Last month, Computer Graphics World presented the latest installment of its Webcast Technology Series on Next-Generation Workstations. Our expert panel featured Alex Herrera and Jon Peddie of Jon Peddie Research, who cited data from their new “Workstation Report” as they examined the current landscape and peered over the horizon at tomorrow’s market and technologies. In case you missed it, here’s an annotated summary of the presentation and the Q&A that followed, which you can access in their entirety at www.cgw.com.
It used to be that workstations could be distinguished from PCs by just about every metric—the vendor, the operating system, the chips, boards, and buses. SGI, Sun, HP, IBM, and DEC were basically the only shops in town; Unix was the only option for operating systems; Windows was not viable 10 years ago; and Linux was just in its infancy. But what used to be a market made up of nothing but proprietary architectures running proprietary operating systems is no more. Of the 1.6 million workstations sold in 2003, nearly 90 percent were not proprietary, but PC-derived, that is, based on technology commonly found in PCs, namely IA-32 Pentium 4, Xeon, or mobile Pentium chipsets. Today, the remaining traditional proprietary workstations have been relegated mainly to vertical niche applications that continue to decline year to year.
Is it a Workstation or PC?
Given this evolution toward PC-derived workstations, it's becoming more difficult all the time to distinguish between workstations and PCs. One way to differentiate the two is to designate something a workstation if it offers added value for a premium price. That value could be in the form of hardware—such as a professional branded graphics card or ECC (error-correcting code) memory—or it could mean that the vendor simply sank more hours into certifying the box for specific professional ISV (independent software vendor) applications. What's interesting is that for added benefits such as these, the cost difference can be less than $200.
Why Buy a Workstation?
If a professional user can get some amount of improved productivity out of a workstation, whether by increasing throughput or quality or by reducing the chances of downtime, then the premium paid is certainly worth it. For instance, if you're working on a mission-critical project, then having ECC memory to protect against corrupted memory can be invaluable. On the other hand, if you use your machine to play games, then ECC memory may not be worth the expense—or the accompanying sacrifice in system performance—to protect against corrupted data, unless, of course, you're a serious gamer and have a really good score going.
At the midrange level of the workstation market and above, separating workstations and PCs is more straightforward. Dual processors, the width of the PCI Express interface, other specialized or high-bandwidth I/O options, and the amount of storage and memory are key separators. Midrange workstations may also build in more reliability, with features such as redundant RAID memory, multiple fans, multiple power supplies and, at the higher end, features like chip kill, which provides redundancy across the DRAM chips, so if one chip fails, the memory as a whole won't be corrupted. Alas, in a relatively short amount of time, several of these features will trickle down to the PC.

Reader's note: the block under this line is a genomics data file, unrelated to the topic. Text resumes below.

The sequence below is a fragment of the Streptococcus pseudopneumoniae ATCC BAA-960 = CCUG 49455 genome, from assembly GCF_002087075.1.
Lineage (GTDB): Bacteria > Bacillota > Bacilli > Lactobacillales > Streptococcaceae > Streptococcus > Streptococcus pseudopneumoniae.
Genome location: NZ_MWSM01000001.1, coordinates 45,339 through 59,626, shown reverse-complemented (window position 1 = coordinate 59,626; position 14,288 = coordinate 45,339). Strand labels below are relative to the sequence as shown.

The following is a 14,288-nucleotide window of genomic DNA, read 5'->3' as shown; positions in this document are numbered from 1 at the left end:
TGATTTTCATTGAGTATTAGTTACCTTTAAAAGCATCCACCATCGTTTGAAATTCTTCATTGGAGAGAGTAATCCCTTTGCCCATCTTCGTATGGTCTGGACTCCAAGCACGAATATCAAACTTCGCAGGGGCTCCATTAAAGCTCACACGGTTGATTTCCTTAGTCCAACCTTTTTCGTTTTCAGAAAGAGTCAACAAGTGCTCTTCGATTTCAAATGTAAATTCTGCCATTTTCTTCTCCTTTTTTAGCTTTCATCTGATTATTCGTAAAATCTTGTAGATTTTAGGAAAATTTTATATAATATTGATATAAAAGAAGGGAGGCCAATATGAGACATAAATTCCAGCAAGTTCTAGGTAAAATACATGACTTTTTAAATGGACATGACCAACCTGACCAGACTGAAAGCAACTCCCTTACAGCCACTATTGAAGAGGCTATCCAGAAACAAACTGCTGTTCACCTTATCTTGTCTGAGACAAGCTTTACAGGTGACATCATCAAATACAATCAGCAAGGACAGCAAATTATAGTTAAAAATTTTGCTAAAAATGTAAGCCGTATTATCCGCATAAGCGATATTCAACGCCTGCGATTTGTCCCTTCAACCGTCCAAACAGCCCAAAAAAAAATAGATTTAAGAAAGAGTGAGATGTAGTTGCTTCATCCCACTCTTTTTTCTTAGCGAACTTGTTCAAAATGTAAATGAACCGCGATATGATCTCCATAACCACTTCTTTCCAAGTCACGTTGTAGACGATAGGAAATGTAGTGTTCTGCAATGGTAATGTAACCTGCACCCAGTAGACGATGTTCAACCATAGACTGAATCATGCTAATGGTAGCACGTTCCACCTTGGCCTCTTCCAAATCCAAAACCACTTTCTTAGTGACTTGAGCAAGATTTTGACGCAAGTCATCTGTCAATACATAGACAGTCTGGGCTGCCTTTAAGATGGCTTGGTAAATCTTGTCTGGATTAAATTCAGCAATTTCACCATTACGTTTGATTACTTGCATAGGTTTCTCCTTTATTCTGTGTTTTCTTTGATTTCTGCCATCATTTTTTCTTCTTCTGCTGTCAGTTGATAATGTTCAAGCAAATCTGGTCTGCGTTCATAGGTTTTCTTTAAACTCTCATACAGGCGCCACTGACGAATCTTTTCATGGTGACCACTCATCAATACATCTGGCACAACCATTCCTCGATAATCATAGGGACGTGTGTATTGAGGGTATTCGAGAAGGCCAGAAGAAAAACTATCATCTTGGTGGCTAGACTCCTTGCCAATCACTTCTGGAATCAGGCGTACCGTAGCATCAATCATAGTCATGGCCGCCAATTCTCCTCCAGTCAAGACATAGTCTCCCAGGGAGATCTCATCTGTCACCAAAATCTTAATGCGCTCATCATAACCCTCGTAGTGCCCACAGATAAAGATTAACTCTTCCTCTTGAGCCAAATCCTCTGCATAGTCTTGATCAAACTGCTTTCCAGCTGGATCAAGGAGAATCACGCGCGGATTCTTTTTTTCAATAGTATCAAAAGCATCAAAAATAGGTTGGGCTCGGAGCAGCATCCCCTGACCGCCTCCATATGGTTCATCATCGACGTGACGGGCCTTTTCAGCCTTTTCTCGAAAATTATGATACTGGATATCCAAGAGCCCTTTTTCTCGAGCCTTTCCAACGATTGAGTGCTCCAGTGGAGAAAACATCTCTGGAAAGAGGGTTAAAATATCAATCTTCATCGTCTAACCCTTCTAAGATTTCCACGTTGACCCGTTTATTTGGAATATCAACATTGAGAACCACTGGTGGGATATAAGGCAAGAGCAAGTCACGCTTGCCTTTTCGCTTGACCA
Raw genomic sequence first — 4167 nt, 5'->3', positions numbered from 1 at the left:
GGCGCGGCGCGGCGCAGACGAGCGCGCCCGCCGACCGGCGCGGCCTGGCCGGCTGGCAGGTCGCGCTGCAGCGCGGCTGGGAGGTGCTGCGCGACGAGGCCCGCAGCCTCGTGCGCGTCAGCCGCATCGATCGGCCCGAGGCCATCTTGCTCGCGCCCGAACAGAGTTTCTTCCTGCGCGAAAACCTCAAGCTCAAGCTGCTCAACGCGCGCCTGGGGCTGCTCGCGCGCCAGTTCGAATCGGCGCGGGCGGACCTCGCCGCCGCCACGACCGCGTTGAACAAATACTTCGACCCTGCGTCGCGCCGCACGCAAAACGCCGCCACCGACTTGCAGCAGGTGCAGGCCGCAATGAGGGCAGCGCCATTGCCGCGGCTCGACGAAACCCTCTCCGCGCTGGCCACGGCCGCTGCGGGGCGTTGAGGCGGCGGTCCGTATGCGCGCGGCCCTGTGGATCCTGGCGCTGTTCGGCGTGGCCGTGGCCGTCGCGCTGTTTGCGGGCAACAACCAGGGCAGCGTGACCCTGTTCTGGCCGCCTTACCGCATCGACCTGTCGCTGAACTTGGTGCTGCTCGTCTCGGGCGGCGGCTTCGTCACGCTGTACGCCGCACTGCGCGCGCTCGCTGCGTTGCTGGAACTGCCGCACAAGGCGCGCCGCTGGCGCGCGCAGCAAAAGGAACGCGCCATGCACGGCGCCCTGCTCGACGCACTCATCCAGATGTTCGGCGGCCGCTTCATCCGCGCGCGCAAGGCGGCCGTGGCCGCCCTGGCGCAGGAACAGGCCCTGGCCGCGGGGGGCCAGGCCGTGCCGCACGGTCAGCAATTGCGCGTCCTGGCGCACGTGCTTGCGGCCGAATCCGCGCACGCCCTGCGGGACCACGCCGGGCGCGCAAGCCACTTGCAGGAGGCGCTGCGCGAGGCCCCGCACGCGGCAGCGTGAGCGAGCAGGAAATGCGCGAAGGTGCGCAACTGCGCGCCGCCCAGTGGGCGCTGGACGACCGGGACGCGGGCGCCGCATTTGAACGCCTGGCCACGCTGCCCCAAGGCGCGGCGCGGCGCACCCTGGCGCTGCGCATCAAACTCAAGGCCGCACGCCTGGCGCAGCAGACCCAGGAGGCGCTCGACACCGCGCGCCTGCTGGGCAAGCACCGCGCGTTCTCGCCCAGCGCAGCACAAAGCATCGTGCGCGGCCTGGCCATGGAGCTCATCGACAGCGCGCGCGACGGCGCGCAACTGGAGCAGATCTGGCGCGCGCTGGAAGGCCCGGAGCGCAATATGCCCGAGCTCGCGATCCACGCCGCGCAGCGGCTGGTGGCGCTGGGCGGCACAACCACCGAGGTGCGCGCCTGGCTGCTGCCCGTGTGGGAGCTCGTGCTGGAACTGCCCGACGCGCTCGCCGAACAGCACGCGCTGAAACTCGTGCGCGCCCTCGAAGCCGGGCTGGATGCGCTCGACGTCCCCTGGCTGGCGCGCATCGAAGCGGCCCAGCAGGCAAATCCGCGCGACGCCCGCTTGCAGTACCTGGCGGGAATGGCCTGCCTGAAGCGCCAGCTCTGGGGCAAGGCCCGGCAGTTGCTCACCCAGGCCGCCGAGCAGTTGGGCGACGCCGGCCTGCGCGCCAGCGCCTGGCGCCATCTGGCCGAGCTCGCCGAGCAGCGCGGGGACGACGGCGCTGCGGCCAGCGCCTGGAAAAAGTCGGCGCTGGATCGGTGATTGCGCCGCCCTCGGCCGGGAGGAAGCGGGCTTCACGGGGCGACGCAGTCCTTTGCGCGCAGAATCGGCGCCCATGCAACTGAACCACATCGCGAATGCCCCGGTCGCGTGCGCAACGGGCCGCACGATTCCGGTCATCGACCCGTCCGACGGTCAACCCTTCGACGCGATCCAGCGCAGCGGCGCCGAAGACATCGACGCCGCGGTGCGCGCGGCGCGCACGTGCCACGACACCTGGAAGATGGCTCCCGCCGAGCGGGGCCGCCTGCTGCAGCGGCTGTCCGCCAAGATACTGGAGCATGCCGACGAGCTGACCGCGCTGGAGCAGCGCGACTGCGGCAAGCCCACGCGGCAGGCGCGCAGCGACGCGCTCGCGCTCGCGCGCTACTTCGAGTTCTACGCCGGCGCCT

The Big Three:
Dell is clearly the workstation market leader, shipping about 45 percent of the 2003 units, and an even larger share for the first half of 2004. Because of Dell's dominance, the other vendors tend to avoid head–to-head competition with the market leader and differentiate themselves in something other than just price. For example, Hewlett-Packard, which accounts for 23 percent of the units sold last year, offers Intel-based workstations, as does Dell, but HP also markets proprietary PA RISC-based machines. And IBM, third in unit share with 14 percent, is the only one of the "big three" vendors that currently markets an AMD Opteron-based workstation.
Other Top-Tier Suppliers:
For Sun, which ranks fourth among workstation vendors with an 8-percent share of units sold, the good news is that it continues to gain ground in the market for the traditional proprietary machines. But the bad news is that this segment is declining faster than Sun can take in new business. Still, there's a lot going on at Sun that's encouraging: a deal with Fujitsu to share development costs for SPARC, a new line of Java workstations based on the Opteron CPU, and an ability to run not only its proprietary Solaris operating system, but also Linux. Ranking fifth, Fujitsu-Siemens, with a 4-percent share, differentiates itself from Dell and the other vendors primarily in terms of geography, with its strong presence in Europe as well as Asia through its sales partner Fujitsu Japan. Finally, SGI, with a 0.4 percent share, still markets workstations based on MIPS CPUs and the company's Irix OS that tend to be at the very high end of the spectrum. But in many ways they're not as much a workstation vendor as a "solution provider," searching out vertical niches, such as for national labs and government accounts, that need a lot of computer power, bandwidth, and storage. And SGI offers its workstations as one of the tools to address those applications.